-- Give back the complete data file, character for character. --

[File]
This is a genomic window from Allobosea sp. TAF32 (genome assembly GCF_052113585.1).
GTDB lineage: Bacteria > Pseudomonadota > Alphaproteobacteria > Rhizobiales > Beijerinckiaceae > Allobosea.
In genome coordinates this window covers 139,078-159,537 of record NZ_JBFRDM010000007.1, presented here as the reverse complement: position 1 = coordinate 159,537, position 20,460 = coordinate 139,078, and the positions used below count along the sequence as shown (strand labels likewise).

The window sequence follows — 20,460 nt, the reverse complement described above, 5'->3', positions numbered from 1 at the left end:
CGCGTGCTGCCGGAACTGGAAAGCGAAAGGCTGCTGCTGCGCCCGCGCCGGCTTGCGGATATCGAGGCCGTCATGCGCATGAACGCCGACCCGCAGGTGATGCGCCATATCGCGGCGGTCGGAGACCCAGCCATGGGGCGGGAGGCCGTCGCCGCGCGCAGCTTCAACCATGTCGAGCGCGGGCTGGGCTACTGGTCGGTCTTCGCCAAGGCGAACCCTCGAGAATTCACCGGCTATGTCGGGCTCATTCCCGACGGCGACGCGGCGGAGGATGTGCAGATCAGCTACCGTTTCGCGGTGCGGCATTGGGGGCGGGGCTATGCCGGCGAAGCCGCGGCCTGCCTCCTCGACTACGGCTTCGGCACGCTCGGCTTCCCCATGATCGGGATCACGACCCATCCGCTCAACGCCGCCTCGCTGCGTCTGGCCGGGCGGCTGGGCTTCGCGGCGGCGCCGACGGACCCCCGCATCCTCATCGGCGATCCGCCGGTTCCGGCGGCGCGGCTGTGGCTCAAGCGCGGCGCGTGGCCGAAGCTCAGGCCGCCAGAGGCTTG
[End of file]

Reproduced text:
This is a genomic window from Allobosea sp. TAF32 (genome assembly GCF_052113585.1).
GTDB lineage: Bacteria > Pseudomonadota > Alphaproteobacteria > Rhizobiales > Beijerinckiaceae > Allobosea.
In genome coordinates this window covers 139,078-159,537 of record NZ_JBFRDM010000007.1, presented here as the reverse complement: position 1 = coordinate 159,537, position 20,460 = coordinate 139,078, and the positions used below count along the sequence as shown (strand labels likewise).

The window sequence follows — 20,460 nt, the reverse complement described above, 5'->3', positions numbered from 1 at the left end:
CGCGTGCTGCCGGAACTGGAAAGCGAAAGGCTGCTGCTGCGCCCGCGCCGGCTTGCGGATATCGAGGCCGTCATGCGCATGAACGCCGACCCGCAGGTGATGCGCCATATCGCGGCGGTCGGAGACCCAGCCATGGGGCGGGAGGCCGTCGCCGCGCGCAGCTTCAACCATGTCGAGCGCGGGCTGGGCTACTGGTCGGTCTTCGCCAAGGCGAACCCTCGAGAATTCACCGGCTATGTCGGGCTCATTCCCGACGGCGACGCGGCGGAGGATGTGCAGATCAGCTACCGTTTCGCGGTGCGGCATTGGGGGCGGGGCTATGCCGGCGAAGCCGCGGCCTGCCTCCTCGACTACGGCTTCGGCACGCTCGGCTTCCCCATGATCGGGATCACGACCCATCCGCTCAACGCCGCCTCGCTGCGTCTGGCCGGGCGGCTGGGCTTCGCGGCGGCGCCGACGGACCCCCGCATCCTCATCGGCGATCCGCCGGTTCCGGCGGCGCGGCTGTGGCTCAAGCGCGGCGCGTGGCCGAAGCTCAGGCCGCCAGAGGCTTG